FOLLOW THE DRINKING GOURD – traditional/Richie Havens

And no, it’s not just on my way to Wetherspoons that I find myself singing this one.

I bet I’m not the only one that had never heard of Richie Havens until I saw him in the ‘Woodstock’ film – first act on the recording, in my memory at least ; bet, too, I’m not the only one whose teenage imagination was fascinated by the sight and sound – not just the increasingly sweaty frenetic energy  , or by the tie-dye gloriousness, or by the proud dentally challenged  boldness of the delivery, and those weird thumb-barred open chords, and the seemingly endless improvisational extension of the Freedom song, but oh, that unique gravelly voice. And the context, of course – even though this was only on film – couldn’t help but gild that magic !

And maybe it’s because of that, that Mr Havens stayed locked out of sight in a mental Woodstock ‘box’ for me, for years; till a friend who came to bunk in my home for a few months brought his LP collection which included a (double, was it?) album of Richie Havens ‘Live’. Even today I can’t think of many better live albums – a smattering of Beatles and Dylan covers, Billie Holliday’s ‘God bless the Child’, a great ‘San Francisco Bay Blues’, the best cover ever of Fred Neil’s ‘Dolphins’ song. I was more than grateful for the introduction: I made sure I got it all recorded onto cassette, then in later years to CD, and now MP3-ed onto my ipod.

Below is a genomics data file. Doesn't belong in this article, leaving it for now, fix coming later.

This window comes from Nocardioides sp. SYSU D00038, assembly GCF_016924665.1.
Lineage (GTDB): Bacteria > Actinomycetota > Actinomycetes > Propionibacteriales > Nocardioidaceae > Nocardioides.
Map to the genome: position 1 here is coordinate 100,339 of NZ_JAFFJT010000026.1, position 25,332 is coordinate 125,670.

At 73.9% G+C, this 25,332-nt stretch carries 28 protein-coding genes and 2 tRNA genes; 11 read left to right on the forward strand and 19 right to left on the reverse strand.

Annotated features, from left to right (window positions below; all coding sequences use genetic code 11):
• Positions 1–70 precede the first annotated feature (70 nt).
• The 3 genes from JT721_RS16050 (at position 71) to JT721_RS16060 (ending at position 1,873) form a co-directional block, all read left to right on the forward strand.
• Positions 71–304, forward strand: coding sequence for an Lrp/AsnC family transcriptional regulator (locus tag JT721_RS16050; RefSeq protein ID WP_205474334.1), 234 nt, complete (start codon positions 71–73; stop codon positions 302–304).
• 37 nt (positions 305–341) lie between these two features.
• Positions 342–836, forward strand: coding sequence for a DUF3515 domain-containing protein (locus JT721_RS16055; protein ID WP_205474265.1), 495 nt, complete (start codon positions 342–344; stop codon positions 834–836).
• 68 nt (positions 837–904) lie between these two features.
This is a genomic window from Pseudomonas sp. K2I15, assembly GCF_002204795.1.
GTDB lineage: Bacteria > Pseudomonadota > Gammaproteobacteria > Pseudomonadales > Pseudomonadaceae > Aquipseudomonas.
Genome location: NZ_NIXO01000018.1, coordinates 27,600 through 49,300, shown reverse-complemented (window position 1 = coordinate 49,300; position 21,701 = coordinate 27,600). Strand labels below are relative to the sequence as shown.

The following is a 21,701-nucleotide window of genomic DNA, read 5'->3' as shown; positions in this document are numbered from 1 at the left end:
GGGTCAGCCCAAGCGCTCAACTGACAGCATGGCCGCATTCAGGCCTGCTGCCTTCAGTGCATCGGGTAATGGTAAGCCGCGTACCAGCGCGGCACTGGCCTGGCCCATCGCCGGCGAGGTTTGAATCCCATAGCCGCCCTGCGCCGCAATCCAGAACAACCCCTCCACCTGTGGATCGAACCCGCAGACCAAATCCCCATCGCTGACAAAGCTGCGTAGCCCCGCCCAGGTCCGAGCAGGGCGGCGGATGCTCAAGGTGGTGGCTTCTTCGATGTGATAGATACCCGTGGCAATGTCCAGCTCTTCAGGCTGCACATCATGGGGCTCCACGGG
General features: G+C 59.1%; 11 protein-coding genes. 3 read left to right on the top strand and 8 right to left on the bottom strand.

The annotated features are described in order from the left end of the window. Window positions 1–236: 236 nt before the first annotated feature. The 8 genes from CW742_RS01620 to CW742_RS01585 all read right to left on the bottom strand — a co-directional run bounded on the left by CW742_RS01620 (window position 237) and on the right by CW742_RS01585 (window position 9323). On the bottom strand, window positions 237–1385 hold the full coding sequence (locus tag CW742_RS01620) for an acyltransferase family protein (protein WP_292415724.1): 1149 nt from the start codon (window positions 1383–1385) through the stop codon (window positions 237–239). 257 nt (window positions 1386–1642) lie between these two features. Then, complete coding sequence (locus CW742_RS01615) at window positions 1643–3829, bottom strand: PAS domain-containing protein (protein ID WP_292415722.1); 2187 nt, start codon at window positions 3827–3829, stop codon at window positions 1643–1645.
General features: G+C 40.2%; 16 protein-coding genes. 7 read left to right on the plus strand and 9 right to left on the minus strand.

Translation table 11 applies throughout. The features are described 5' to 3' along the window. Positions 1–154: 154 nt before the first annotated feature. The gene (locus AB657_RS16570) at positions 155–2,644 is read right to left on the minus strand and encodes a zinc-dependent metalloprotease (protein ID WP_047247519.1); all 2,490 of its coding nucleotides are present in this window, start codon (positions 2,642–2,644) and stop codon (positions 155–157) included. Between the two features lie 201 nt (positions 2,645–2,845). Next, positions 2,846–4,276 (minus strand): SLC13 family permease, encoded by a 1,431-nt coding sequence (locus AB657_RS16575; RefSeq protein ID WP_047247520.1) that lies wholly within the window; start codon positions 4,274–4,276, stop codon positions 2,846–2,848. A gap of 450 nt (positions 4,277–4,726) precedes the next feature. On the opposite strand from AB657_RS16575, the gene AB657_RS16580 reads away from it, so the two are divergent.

But it’s none of those songs which is my focus here. Apart from that Live album, if I’m honest, other Havens albums I’ve encountered have left me sadly underwhelmed – clearly he was made for performance more than studio… but then I chanced upon this track. Once again,it was on one of those street-vendor cassette-rack stalls in abroad-land, and the cassette was, I think, from a US –made TV series ‘Songs of the Civil War’ – and I probably went for it for other artists included – Sweet Honey from the Rock did a couple of numbers, the McGarrigles doing some Stephen Foster songs, was there a bit of Emmylou too? But this was the standout for me. American musicologists – or perhaps even your average American high school student for all I know -will probably be well acquainted with this song, but I’d never heard it till then.

In short, if I understand the notes I’ve read, the song is a sort of set of coded instructions to African Americans making a break from slavery in the south – the ‘drinking gourd’ being the (US) ‘Big Dipper’,  or the more prosaic (UK) ‘plough’ – guiding the escapees northwards. It’s more complicated than that, and its provenance and add-ons are debated by scholars – but you can Wikipedia yourselves up on all that at your leisure.

For now just enjoy it and the way that Richie H captures just the right note of urgency and ‘freedom’ (again – he’ll always be the ‘freedom’ man, after Woodstock). ‘For the old man is waiting to carry you to freedom…’ I’ve heard rawer versions, subsequently, and I’ve heard The Weavers: and even though you can’t help but love Pete Seeger et al and their fearlessness in those folkie years, there’s something just a touch too clean about the earnest liberal whiteness of their otherwise commendable version. At least when I compare it to Mr Havens, Mr sweaty tie-dye, thumb-barre open chords (chords which in this recording sing out with a wonderful zingy crispness.)


A SIMPLE SONG from Leonard Bernstein’s ‘Mass’